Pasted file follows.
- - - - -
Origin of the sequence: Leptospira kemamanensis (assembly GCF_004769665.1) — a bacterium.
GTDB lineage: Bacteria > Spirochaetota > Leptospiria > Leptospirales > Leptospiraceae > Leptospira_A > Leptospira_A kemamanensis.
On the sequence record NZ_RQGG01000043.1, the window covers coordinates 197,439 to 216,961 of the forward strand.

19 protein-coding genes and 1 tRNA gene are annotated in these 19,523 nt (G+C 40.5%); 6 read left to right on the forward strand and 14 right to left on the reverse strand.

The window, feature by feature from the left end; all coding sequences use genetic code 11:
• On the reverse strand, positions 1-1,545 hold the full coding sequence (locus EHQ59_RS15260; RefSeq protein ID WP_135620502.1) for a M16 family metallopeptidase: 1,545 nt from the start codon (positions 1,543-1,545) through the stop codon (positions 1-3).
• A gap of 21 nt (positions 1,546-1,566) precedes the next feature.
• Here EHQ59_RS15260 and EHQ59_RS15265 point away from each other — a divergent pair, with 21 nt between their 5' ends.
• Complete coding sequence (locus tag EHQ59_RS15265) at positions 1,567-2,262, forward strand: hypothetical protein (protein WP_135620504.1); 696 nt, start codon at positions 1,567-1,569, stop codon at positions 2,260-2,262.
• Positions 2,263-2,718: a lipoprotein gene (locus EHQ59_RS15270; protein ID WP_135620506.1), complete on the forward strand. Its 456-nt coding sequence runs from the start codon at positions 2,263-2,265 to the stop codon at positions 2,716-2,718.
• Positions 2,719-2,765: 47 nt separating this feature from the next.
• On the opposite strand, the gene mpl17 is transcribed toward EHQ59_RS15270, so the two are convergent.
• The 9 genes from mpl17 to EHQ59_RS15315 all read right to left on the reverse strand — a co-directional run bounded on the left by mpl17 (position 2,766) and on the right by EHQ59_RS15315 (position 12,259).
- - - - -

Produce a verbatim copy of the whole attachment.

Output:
Origin of the sequence: Leptospira kemamanensis (assembly GCF_004769665.1) — a bacterium.
GTDB lineage: Bacteria > Spirochaetota > Leptospiria > Leptospirales > Leptospiraceae > Leptospira_A > Leptospira_A kemamanensis.
On the sequence record NZ_RQGG01000043.1, the window covers coordinates 197,439 to 216,961 of the forward strand.

19 protein-coding genes and 1 tRNA gene are annotated in these 19,523 nt (G+C 40.5%); 6 read left to right on the forward strand and 14 right to left on the reverse strand.

The window, feature by feature from the left end; all coding sequences use genetic code 11:
• On the reverse strand, positions 1-1,545 hold the full coding sequence (locus EHQ59_RS15260; RefSeq protein ID WP_135620502.1) for a M16 family metallopeptidase: 1,545 nt from the start codon (positions 1,543-1,545) through the stop codon (positions 1-3).
• A gap of 21 nt (positions 1,546-1,566) precedes the next feature.
• Here EHQ59_RS15260 and EHQ59_RS15265 point away from each other — a divergent pair, with 21 nt between their 5' ends.
• Complete coding sequence (locus tag EHQ59_RS15265) at positions 1,567-2,262, forward strand: hypothetical protein (protein WP_135620504.1); 696 nt, start codon at positions 1,567-1,569, stop codon at positions 2,260-2,262.
• Positions 2,263-2,718: a lipoprotein gene (locus EHQ59_RS15270; protein ID WP_135620506.1), complete on the forward strand. Its 456-nt coding sequence runs from the start codon at positions 2,263-2,265 to the stop codon at positions 2,716-2,718.
• Positions 2,719-2,765: 47 nt separating this feature from the next.
• On the opposite strand, the gene mpl17 is transcribed toward EHQ59_RS15270, so the two are convergent.
• The 9 genes from mpl17 to EHQ59_RS15315 all read right to left on the reverse strand — a co-directional run bounded on the left by mpl17 (position 2,766) and on the right by EHQ59_RS15315 (position 12,259).